A major research project studying faith in a secular age was launched at the Catholic University of America recently with a forum featuring Templeton Prize winner Charles Taylor and Chicago Cardinal Francis E. George discussing the challenges posed by the topic.

Cardinal George, president of the U.S. Conference of Catholic Bishops, also holds a doctorate in philosophy and has taught the subject at the Oblate Seminary in Pass Christian, Miss., and at various universities.

Taylor, a Canadian Catholic philosopher whose most recent book is titled "A Secular Age," was the recipient in 2007 of the Templeton Prize for exceptional contribution to life's spiritual dimension. In 2008 he received the Kyoto Prize for arts and philosophy, often called the Japanese Nobel Prize.

In introducing the program, Oblate Father George F. McLean, president of the Council for Research in Values and Philosophy and director of Catholic University's Center for the Study of Culture and Values, said there's international and interfaith scholarly interest in the 15-month research project on the meaning of faith and the challenges and opportunities of evolving human awareness.
He said he had heard from a Baptist seminary, the oldest Muslim university in the world and one of the leading secular universities in Europe, all interested in following the study.

In his remarks, Taylor said contemporary secular society creates faith challenges unlike those of past generations. He traced a timeline beginning before the 17th century, with the context in which people understood mankind's place in the cosmos.

The world was widely accepted to have been "designed by God," and it was seen as full of signs pointing to a divine creator, he said. The secular world was "shot through" with evidence of signs of a creator beyond it.

As scientific inquiry developed and information accumulated it sometimes poked holes in what people previously believed to be evidence of God's hand in the universe, Taylor explained.

An important shift occurred in the 17th century with the notion that the universe was ordered by human-caused events, or "a vast, impersonal, imminent world," as opposed to one where God ordained every action.

"We can still connect with God ... he's made this magnificent design of the universe where everything fits together," Taylor said. "He's made this set of rules for human society ... a very powerful notion of design."

Then, with the rise in popularity of Darwinism in the 19th century, disagreement arose with the notion of a God-designed universe. Science and philosophy offered both factors "that make faith easy or obvious" and those that make it difficult, Taylor said.

Today, Taylor sees a society where people fall into categories of "seekers" or "dwellers."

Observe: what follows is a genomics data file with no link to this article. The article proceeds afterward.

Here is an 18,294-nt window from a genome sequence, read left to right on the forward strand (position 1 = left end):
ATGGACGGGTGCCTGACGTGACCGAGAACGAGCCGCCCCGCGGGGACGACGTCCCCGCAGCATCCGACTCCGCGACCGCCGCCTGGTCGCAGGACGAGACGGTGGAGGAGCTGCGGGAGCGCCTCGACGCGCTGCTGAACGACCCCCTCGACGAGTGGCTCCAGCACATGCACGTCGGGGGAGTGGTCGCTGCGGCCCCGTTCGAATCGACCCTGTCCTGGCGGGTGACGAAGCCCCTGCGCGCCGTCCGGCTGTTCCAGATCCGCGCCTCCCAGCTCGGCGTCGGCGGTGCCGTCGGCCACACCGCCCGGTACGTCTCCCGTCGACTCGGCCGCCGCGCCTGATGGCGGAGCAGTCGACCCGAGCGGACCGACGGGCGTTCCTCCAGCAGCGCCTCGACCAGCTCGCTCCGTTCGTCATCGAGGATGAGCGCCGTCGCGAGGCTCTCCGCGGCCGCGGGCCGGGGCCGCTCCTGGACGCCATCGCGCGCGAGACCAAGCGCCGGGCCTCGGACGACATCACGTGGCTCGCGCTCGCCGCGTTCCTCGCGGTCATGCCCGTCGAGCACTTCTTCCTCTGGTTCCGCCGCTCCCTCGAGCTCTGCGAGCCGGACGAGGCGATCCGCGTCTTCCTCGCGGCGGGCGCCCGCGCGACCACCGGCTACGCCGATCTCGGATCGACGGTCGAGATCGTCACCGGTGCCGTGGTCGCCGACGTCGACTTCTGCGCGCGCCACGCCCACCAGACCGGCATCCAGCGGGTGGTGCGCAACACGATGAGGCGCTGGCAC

Seekers he defines as those who don't want to be told by others what to believe. In a religious context, this may mean that they're people who are willing to be part of a religious tradition or who are looking to reconnect with a faith, said Taylor.

As Father McLean described Taylor's work, dwellers are those who want things decided for them, those who are inclined to commit to "things which are true and old."

He noted that this puts the church in a difficult position.

"The degree to which it clarifies and makes things decisive is a problem for seekers," said Father McLean. "And the degree (to which) it leaves things open and undecided is a problem for the dwellers. In these circumstances, I wouldn't want to be a bishop."

Cardinal George said he thinks Taylor "does us all a great deal of good" by challenging people to consider "how can I be holy in a secular age?"

People are basically interested in being holy, the cardinal said, which he sees again and again in his interactions with the people of his archdiocese.

He suggested that an appropriate way of looking at the problem is St. Augustine's example of the tug between the sacred and the secular as two sides of a theater, played out in the world in the middle.

"The saving of Christianity as a whole is to go back to the resurrection and the cross of Christ," Cardinal George said. "You cannot escape from the world if you believe that the Lord has risen because the resurrected Lord walks beyond the world. ... He has transcended the world but has not escaped it."

He described one of the choices for how a secular society operates in the contemporary world as a closed, secular public square, where the civil dynamic works to eliminate religion from society; what results is something like the former Soviet Union, where there was no freedom of worship.

On the other hand, in a secular, but open public square "as the pope thinks we have," religion can helpfully influence civil society itself, primarily through the actions of individuals, he said.

"The hallmark of an open society is trust in the process," Cardinal George said. As long as the governing process is open and transparent and trustworthy, "then you can have even dishonest people and the process will enable us all to live in peace and keep seeking."

The "Faith in a Secular Age" research project will involve scholars from around the United States. So far, two teams have been established with particular topics on which to focus.

Jesuit Father John Haughey of Georgetown University's Woodstock Theological Center will lead a team studying the interior search for meaning.

William Barbieri, professor in Catholic University's School of Theology and Religious Studies, will lead a team looking at the role of belief in the sociopolitical order of the global society.

The project is funded by the L. and H. Bradley Foundation and the Raskob Foundation for Catholic Action.